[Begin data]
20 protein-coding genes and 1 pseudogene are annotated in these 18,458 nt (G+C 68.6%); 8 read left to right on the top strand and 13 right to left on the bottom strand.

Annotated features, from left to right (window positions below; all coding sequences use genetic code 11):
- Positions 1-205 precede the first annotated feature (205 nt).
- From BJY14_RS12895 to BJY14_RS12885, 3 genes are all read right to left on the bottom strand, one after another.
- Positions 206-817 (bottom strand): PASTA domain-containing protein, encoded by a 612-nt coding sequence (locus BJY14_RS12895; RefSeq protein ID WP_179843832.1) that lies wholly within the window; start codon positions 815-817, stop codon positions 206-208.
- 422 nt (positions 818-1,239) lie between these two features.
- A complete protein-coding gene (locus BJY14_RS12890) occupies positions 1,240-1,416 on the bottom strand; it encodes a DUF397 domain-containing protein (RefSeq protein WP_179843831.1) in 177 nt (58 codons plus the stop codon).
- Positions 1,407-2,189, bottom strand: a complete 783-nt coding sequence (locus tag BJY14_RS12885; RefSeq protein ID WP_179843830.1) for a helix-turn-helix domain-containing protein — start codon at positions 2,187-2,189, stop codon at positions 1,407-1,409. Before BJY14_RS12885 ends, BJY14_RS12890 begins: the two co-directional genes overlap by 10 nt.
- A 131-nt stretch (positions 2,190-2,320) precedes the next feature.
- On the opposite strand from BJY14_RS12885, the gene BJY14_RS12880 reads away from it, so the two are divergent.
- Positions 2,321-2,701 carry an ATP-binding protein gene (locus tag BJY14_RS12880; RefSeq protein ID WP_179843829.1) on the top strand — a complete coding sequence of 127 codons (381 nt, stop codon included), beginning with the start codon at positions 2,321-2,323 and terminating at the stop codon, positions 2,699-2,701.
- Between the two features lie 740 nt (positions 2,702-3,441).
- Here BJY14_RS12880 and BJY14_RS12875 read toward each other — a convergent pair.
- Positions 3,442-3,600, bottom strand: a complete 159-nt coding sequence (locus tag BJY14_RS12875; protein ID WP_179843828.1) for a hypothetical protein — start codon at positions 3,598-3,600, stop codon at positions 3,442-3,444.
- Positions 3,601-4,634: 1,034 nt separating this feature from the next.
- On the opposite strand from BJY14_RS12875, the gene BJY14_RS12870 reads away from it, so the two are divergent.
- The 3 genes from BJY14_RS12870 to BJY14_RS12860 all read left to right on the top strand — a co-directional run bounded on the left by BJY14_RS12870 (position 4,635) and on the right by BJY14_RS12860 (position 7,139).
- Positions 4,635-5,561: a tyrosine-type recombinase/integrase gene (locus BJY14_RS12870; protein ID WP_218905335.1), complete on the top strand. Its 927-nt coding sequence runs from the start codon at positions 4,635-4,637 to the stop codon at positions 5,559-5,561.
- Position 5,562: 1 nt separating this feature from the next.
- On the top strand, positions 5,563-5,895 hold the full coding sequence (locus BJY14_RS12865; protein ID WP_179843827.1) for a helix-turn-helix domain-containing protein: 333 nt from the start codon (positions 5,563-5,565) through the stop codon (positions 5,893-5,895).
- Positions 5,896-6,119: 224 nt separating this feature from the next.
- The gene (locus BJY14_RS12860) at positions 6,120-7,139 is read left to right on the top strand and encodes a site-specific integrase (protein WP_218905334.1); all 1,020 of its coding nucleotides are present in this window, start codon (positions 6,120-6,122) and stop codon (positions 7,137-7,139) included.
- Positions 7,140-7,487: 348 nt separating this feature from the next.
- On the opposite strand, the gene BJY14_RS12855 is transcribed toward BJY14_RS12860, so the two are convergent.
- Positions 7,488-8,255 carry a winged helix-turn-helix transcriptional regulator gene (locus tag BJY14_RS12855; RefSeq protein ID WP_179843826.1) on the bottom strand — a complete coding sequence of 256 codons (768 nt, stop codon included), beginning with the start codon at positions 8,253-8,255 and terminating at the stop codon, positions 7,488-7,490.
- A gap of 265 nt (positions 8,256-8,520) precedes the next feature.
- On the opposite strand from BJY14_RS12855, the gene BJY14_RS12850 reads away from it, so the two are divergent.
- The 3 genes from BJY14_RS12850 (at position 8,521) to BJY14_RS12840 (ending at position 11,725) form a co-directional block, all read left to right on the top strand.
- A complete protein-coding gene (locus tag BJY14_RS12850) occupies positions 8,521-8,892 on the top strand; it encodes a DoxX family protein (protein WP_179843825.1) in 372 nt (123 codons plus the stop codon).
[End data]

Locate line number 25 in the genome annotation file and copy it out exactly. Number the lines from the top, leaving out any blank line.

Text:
- Positions 7,488-8,255 carry a winged helix-turn-helix transcriptional regulator gene (locus tag BJY14_RS12855; RefSeq protein ID WP_179843826.1) on the bottom strand — a complete coding sequence of 256 codons (768 nt, stop codon included), beginning with the start codon at positions 8,253-8,255 and terminating at the stop codon, positions 7,488-7,490.